A couple of weeks ago, Forrester released The Forrester Wave™: Enterprise BI Platforms With Majority On-Premises Deployments, Q3 2017. They redefined the enterprise BI market into two areas: majority on-premises and majority on the cloud (a report for cloud was also published). Vendors appear in only one report. Taking a novel approach, Forrester evaluated vendors based on differentiation rather than on querying, reporting and data visualization, which they describe as “table stakes.” I’m proud to announce that based on this redefinition and rigorous criteria, IBM was named a leader.
In the report, Forrester explained why they redefined the market: “BI technology (along with all related ones, such as big data and artificial intelligence) has evolved at lightning speed over the last two years.” Recent changes in BI platforms blur the lines between static reports and interactive visualization, so the two are not separate categories anymore. And, although Forrester split vendors between on-premises and cloud, they noted that cloud really isn’t a separate segment, as the vendors in this report also offer cloud deployments.
Forrester looked at all the vendors with more than 50% of their revenue from on-premises BI sales with an eye to current offering, strategy and market presence. In their summary of the 22 criteria used to evaluate vendors of enterprise BI platforms with majority on premises, they focused on differentiation, specifically in the following areas:
- “Actionable and suggestive BI”
- Advanced analytics
- Connectors to business applications and integration with competing BI platforms
- Data catalog and data governance features
- Data preparation and profiling
- “Data visualization certification by an objective third party”
- Advanced geospatial analytics such as geofencing
- Hadoop and Spark-based architecture
- “On-chip computing”
- Compliance and certification with standards bodies
- Read and write capabilities
In the report, Forrester writes, “IBM offers a broad and comprehensive BI platform with a touch of AI.” They note that the integration of “long-time BI market-leader” Cognos Analytics with SPSS offers predictive analytics and that “a shot of AI” is provided by Watson Analytics. “Knowledge gaps (or ‘I don’t know what I don’t know’) are a significant missed opportunity in many BI environments, and that’s precisely what Watson Analytics addresses.” Forrester adds that after getting insight without having to know the questions to ask, users can turn it into “comprehensive descriptive and predictive BI applications using Cognos Analytics and SPSS.”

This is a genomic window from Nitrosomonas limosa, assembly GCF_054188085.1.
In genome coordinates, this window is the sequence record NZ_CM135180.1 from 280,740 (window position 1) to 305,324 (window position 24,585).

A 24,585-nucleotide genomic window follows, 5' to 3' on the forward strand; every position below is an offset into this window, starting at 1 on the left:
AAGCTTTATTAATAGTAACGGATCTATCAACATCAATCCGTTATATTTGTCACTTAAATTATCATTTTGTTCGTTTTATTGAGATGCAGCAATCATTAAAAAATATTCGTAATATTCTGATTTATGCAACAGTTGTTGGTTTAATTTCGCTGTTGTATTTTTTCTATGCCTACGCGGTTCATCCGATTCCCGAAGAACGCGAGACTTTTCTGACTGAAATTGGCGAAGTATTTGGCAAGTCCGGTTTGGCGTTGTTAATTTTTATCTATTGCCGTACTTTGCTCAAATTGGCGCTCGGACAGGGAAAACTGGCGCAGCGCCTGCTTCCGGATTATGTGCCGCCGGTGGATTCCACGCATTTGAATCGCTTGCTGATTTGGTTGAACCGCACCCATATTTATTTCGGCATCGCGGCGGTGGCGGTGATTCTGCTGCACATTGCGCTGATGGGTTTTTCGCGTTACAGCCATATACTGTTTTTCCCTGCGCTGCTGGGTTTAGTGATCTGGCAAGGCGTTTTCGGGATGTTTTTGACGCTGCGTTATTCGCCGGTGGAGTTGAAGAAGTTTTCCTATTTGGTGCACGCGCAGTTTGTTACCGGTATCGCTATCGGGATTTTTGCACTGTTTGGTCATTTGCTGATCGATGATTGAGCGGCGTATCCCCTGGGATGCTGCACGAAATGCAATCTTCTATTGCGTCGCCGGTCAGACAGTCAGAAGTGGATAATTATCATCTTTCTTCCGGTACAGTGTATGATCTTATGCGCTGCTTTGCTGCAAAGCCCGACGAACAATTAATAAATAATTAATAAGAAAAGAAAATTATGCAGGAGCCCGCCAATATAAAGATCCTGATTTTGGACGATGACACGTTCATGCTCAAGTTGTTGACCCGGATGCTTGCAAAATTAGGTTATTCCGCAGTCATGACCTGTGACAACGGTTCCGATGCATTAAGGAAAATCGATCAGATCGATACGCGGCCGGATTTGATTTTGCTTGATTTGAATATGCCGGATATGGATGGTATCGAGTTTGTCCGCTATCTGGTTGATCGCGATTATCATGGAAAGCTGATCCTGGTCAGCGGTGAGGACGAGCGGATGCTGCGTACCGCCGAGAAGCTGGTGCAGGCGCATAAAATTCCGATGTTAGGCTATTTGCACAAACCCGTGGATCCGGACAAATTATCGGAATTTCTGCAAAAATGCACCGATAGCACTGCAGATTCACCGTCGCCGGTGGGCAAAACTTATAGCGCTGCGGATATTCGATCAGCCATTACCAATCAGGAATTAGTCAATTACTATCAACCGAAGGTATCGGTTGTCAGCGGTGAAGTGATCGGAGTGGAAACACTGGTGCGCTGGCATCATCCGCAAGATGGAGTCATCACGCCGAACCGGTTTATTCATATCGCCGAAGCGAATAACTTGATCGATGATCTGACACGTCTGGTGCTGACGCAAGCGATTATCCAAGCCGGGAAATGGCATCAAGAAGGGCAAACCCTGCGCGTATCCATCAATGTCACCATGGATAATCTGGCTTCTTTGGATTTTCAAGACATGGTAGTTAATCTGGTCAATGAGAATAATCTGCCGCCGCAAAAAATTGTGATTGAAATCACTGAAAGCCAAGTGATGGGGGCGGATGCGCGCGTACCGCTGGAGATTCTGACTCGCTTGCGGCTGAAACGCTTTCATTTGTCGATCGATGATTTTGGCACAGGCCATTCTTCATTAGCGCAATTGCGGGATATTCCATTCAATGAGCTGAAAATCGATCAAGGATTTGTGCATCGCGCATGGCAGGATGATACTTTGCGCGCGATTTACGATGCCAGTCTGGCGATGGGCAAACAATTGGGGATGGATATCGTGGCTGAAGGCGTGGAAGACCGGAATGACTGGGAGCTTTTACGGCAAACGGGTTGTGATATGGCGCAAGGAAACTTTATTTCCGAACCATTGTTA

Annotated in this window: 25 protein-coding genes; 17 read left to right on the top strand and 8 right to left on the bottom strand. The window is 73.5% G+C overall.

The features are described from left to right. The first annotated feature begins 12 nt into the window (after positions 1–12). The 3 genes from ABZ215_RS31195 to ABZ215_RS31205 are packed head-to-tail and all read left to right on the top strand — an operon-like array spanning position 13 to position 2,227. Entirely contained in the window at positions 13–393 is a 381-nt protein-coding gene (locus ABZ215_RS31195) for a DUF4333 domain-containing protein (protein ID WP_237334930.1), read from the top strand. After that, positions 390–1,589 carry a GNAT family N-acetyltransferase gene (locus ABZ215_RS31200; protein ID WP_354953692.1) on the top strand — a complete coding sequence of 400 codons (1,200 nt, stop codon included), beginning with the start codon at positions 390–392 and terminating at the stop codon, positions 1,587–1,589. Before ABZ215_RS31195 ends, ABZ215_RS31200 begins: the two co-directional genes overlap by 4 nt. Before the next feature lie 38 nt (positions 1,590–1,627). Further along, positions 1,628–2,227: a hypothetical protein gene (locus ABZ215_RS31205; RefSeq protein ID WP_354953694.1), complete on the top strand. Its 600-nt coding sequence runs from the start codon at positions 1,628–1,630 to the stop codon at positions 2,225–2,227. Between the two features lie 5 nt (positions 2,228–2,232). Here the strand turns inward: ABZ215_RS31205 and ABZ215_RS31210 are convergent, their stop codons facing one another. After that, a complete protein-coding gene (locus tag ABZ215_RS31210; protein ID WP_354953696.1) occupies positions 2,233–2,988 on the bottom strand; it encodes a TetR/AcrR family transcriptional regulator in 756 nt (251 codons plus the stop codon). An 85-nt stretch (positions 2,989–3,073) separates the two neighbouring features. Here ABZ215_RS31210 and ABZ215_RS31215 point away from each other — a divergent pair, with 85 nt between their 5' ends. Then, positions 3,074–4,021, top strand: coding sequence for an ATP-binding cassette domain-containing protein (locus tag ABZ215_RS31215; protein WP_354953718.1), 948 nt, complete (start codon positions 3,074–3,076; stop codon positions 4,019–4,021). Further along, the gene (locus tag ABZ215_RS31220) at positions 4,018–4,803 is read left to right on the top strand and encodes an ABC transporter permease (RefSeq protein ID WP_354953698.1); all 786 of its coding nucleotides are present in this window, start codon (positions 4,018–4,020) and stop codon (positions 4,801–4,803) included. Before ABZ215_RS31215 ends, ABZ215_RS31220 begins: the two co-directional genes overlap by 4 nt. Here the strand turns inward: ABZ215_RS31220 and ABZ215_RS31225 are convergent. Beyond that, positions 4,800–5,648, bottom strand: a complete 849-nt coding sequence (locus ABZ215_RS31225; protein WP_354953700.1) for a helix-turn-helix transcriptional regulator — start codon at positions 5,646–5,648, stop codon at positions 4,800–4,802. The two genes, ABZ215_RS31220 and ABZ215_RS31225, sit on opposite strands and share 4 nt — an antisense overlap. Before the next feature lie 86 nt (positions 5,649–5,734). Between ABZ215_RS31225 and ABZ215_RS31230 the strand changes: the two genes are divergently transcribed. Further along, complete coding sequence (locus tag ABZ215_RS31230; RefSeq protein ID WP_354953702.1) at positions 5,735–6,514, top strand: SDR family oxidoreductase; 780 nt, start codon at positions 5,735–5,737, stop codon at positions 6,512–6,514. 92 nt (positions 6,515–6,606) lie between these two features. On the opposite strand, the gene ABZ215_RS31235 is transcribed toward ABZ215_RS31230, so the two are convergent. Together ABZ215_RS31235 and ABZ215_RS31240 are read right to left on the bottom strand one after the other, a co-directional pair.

A key factor in any Forrester evaluation or report is what clients have to say. So, what did our clients tell them about us? “Client references gave IBM high scores for quick time-to-value, scalability, stability, security, cloud/hybrid architecture, extensibility, and frequency of upgrades.”
In the report, Forrester noted that “insights-driven businesses will take $1.8 trillion from their competitors that are still running their companies by data.” IBM is committed to ensuring that insight (and not data alone) is the basis for business decisions and understanding performance. After all, the basic premise of IBM business analytics solutions—Cognos Analytics, Watson Analytics, Planning Analytics, and SPSS—is insight to action. Data might be one of the most valuable resources in the 21 century. But, as we have demonstrated in other posts for this blog, insufficient analysis can lead to erroneous conclusions, some of which can have far-reaching effects. To be recognized by Forrester as a leader in delivering BI, which is a “key enabler of insights-driven businesses,” is gratifying.
The report is useful for anyone who is evaluating enterprise BI platforms and wants a detailed explanation of how BI has evolved. All 15 enterprise BI platforms are thoughtfully reviewed. To learn more and get the full details of how IBM scored in each of the 22 criteria, download the report.